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"I believe that to meet the challenges of our times, human beings will have to develop a greater sense of universal responsibility. It is the foundation for world peace."

Chinese Panchen decorated with another official title

March 5, 2010

Tibetan Review
March 3, 2010

After making him a Vice Chairman of the government-run China Buddhism
Association at the conclusion in early Feb'10 of its 8th national
congress, China has now made Gyaltsen Norbu a member of the National
Committee of the Chinese People's Political Consultative Conference
(CPPCC). The CPPCC's supposed role is to advice the National People's
Congress, the Chinese parliament, which is itself, however, a mere
rubberstamp body.

The Chinese government-imposed 11th Panchen Lama was among 13 people
approved as new members Mar 1 by the Standing Committee of the CPPCC
National Committee.

The annual session of the CPPCC begins on Mar 3.

The Chinese Panchen, who is not yet 20, lives in Beijing, rather than
the traditional seat of the Panchen Lamas at Tashi Lhunpo monastery
in Shigatse, Tibet, obviously because the Tibetan public do not accept him.

Gedhun Choekyi Nima, the 11th Panchen Lama recognized by the Dalai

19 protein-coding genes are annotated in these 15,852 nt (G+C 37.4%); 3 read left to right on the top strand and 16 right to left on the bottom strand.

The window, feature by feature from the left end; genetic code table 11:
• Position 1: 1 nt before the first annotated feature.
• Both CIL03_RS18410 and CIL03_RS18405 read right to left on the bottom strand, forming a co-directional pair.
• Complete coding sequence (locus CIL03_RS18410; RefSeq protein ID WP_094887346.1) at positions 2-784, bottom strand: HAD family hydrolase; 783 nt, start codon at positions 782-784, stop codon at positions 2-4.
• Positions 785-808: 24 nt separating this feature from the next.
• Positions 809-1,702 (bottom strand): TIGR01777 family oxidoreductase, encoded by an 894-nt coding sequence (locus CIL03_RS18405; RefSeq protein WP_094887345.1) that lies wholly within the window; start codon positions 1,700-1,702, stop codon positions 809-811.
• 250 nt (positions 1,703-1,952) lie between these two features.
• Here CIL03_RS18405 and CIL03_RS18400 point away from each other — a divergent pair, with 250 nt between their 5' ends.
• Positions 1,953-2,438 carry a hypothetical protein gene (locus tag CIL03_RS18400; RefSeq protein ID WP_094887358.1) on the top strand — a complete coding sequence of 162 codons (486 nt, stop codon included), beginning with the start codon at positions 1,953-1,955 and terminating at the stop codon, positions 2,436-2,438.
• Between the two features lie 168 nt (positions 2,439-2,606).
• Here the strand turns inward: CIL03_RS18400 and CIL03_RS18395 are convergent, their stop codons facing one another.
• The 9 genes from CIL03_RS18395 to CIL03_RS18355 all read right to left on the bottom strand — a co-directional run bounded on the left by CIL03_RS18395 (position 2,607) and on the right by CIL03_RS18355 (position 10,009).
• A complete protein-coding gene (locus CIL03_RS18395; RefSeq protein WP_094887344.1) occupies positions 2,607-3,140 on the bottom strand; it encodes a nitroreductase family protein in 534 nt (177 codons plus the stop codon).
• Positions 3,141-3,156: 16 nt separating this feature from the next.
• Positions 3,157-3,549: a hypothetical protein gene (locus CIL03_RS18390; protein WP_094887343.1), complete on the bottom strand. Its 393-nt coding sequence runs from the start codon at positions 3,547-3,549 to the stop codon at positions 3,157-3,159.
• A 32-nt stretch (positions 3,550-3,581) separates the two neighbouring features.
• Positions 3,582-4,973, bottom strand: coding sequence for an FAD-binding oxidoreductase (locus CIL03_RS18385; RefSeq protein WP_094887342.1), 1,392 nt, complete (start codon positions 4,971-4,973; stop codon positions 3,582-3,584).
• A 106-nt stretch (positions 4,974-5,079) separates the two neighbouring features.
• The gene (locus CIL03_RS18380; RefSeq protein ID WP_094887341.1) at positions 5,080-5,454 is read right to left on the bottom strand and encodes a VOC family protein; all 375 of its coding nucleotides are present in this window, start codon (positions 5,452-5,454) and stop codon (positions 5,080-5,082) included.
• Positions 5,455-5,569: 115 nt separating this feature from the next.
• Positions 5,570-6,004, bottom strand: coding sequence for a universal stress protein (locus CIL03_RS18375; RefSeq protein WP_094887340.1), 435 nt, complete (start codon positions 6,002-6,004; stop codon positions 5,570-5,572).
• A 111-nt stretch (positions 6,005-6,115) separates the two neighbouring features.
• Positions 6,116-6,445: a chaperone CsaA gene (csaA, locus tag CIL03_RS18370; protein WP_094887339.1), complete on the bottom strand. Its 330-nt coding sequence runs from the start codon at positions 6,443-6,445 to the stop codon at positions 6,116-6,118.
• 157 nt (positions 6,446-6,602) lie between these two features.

Lama, was kidnapped by the Chinese government on May 17, 1995 with
his family and has not been seen or heard from ever since. The vast
majority of Tibetans accept him as the real Panchen Lama. China
claims he is in their protective custody without explaining why.

The Chinese move to elevate Gyaltsen Norbu's political status is seen
as being designed to counter the Dalai Lama globally. However, the
fact that the youngster owes his status entirely to the Chinese
government which controls him like a puppet is bound to prove a major
handicap in this effort.

The CPPC is made up of some 2,200 wealthy businessmen, sports
celebrities, academics, religious figures and prominent members of
China's ethnic minorities who all submit their allegiance to the
Communist Party of China. Appointment to the CPPCC is also cynically
viewed as a reward for retired officials. The 13 newly appointed
members include Li Changjiang, the former head of China's food safety
administration who was forced to resign over the scandal involving
melamine-contaminated milk, noted The New York Times Online Mar 1.
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